Deadly Disease Outbreaks Threaten Gaza Civilians Amid Israel-Hamas War

Experts warn that the ongoing Israel-Hamas war will put thousands of Gaza civilians at risk of contracting deadly diseases. In Gaza, civilians struggle to find access to clean water, food, sanitation and needed medical supplies. As a result, scarce supplies have only increased the outbreak of deadly diseases, according to various humanitarian and health organizations.

Overcrowded shelters, where many civilians have fled to try to find safety amid the Israel-Hamas war, also aid in the spread of many diseases.

Many experts now believe that the situation Gaza civilians find themselves in will likely only continue to worsen.

After the terrorist organization Hamas launched an attack on Israeli civilians on Oct. 7, Israel quickly retaliated in Gaza. On Oct. 7, Hamas reportedly killed at least 1,2000 people, injuring thousands more. After this terrorist attack, the Israel Defense Forces reportedly killed at least 12,000 people in Gaza after launching an operation to destroy Hamas.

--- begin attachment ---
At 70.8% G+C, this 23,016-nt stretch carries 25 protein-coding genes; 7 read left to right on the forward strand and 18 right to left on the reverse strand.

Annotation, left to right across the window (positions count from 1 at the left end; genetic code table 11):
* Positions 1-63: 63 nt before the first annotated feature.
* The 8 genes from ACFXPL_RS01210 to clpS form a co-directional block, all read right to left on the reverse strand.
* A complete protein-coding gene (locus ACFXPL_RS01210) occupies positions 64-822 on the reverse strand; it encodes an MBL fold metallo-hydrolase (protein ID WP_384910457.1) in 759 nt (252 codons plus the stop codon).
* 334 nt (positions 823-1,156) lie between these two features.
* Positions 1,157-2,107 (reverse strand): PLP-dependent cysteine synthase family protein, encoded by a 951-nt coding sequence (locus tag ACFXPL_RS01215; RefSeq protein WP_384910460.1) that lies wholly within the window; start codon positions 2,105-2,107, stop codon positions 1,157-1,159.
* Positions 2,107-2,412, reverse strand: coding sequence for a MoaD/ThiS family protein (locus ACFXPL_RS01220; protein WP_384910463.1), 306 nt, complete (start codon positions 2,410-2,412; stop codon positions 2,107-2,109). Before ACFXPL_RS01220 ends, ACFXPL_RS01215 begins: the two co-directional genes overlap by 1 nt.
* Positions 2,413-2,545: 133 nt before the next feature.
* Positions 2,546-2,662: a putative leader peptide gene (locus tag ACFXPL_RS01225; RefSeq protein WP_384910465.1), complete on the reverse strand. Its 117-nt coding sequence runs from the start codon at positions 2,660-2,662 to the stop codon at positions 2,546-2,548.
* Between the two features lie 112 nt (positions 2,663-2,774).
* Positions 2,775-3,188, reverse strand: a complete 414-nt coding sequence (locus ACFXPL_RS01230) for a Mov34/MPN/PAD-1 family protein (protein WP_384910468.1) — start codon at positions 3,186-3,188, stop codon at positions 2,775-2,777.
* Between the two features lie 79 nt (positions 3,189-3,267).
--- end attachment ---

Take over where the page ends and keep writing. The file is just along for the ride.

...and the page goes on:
According to the World Health Organization (WHO), about 1.5 million people in Gaza are now displaced as a result of the ongoing war.

Dr. Darien Sutton, an emergency medicine physician, told ABC News, “The people within Gaza, they not only have to protect themselves and their families from the constant violence that surrounds them and that is above them but also the disease that’s on the ground. All of which they have little to no protection for.”

The WHO says that an increase in cases of diarrhea, reparatory illnesses, chickenpox, skin rashes, scabies, and lice have been reported in Gaza since the conflict began in October.

The International Rescue Committee (IRC) says that about 95% of all residents in Gaza now have no access to safe drinking water. As a result, deadly diseases such as cholera and typhoid are inevitable, according to the IRC.

The WHO states that, without proper treatment immediately, people can die from cholera in less than a day.

Lack of functioning hospitals, sanitation, and supplies has made it harder for doctors to help stop the threat of deadly disease rampaging through communities in Gaza, according to these humanitarian organizations.

Limited border crossings on the Egypt and Gaza border haven’t helped bring the necessary aid to many in Gaza. According to Dr. Tedros Adhanom Ghebreyesus, the WHO Director-General, about 500 trucks crossed into Gaza every day before the Oct. 7 attack.

Since the beginning of the Israel-Hamas conflict, “only 217 trucks have entered in total”, according to Ghebreyesus. As a result, WHO is asking for the border to be opened to more aid trucks on a daily basis.